by John Zimmermann
Portland, Oregon, Father's Day 1984, and 22-year-old Al Unser Jr. has just scored the first Indycar victory of his budding career in the G.I. Joe's 200. The podium ceremonies and subsequent rush to meet the media meant, however, he'd not yet seen his father, but when Big Al finally found his son, the proceedings paused and the wave of emotion from their joyous embrace washed over anyone nearby.
Barely two years before, on a sweltering August afternoon in the California desert, Al Jr. had made his Indy car debut, showing he belonged by running as high as third in Riverside's AirCal 500 before finishing fifth and impressing everyone.
Born into a racing family and raised to be a racing driver, he'd begun physically learning his craft at age eight, first in karts and then sprint cars – where, legend has it, he had to sit on a phonebook to see out of the car. His sprint car experience made him unique among his contemporaries, none of whom ever raced on the dirt.
From sprints he moved into Super Vees with Rick Galles' team, learning about rear-engined cars and road racing while winning the 1981 championship. Next came the Can-Am, again with Galles, where he experienced big power and downforce, as well as the stiffly sprung chassis dynamics he'd encounter in Indycars. He was in the midst of that successful title run when he turned up at Riverside.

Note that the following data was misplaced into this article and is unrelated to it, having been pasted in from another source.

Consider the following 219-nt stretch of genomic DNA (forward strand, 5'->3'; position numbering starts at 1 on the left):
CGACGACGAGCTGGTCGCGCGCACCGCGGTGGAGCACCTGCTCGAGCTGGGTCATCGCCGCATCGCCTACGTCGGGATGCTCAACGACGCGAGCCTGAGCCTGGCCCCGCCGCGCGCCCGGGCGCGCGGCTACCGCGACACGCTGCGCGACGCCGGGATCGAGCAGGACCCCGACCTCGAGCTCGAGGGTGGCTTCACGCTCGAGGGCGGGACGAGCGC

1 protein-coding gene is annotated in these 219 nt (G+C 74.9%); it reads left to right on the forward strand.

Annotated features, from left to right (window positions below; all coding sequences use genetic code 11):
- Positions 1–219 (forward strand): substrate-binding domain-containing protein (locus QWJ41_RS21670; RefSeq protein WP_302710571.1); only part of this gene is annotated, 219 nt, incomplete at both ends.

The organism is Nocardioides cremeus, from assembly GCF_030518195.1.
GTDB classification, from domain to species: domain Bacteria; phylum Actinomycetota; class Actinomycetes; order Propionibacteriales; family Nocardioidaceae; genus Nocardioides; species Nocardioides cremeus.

From there he would go on to enjoy one of the most successful careers in Indycar history, quickly becoming a fan favorite and ultimately racking up a total of 34 wins to match his Uncle Bobby for fifth on the all-time list. Along the way he won National Championships in 1990 and '94, Indy 500s in '92 and '94.
Despite the family fondness for Indy, Junior seemed at his best in Long Beach. He won America's foremost street race a record six times, the first four consecutively. Three turns from a fifth straight victory in '92, he was nudged into a spin by teammate Danny Sullivan who won instead. After joining Marlboro Team Penske in 1994, Unser returned to the Long Beach Winner's Circle, then repeated in '95.
His bloodlines also drew him to Pikes Peak, where he duly recorded victory and new outright hill record in 1983. Beyond those open-wheel exploits are Rolex 24 at Daytona sports car triumphs with Holbert Racing Porsches in 1986 and '87, and IROC crowns in 1986 and '88. In his only Daytona 500 (1993) he ran with the leaders until a late tangle with Dale Earnhardt took them both out.
Like his father, Al Jr. would drive anything, anywhere, on any surface, mustering the necessary combination of mental concentration and mechanical sympathy to craft his Hall of Fame career. This single-minded dedication did not come without its cost, however, and in later years the toll it had taken evidenced itself with a series of personal crises that he now seems to have worked through. Everyone stands and cheers again.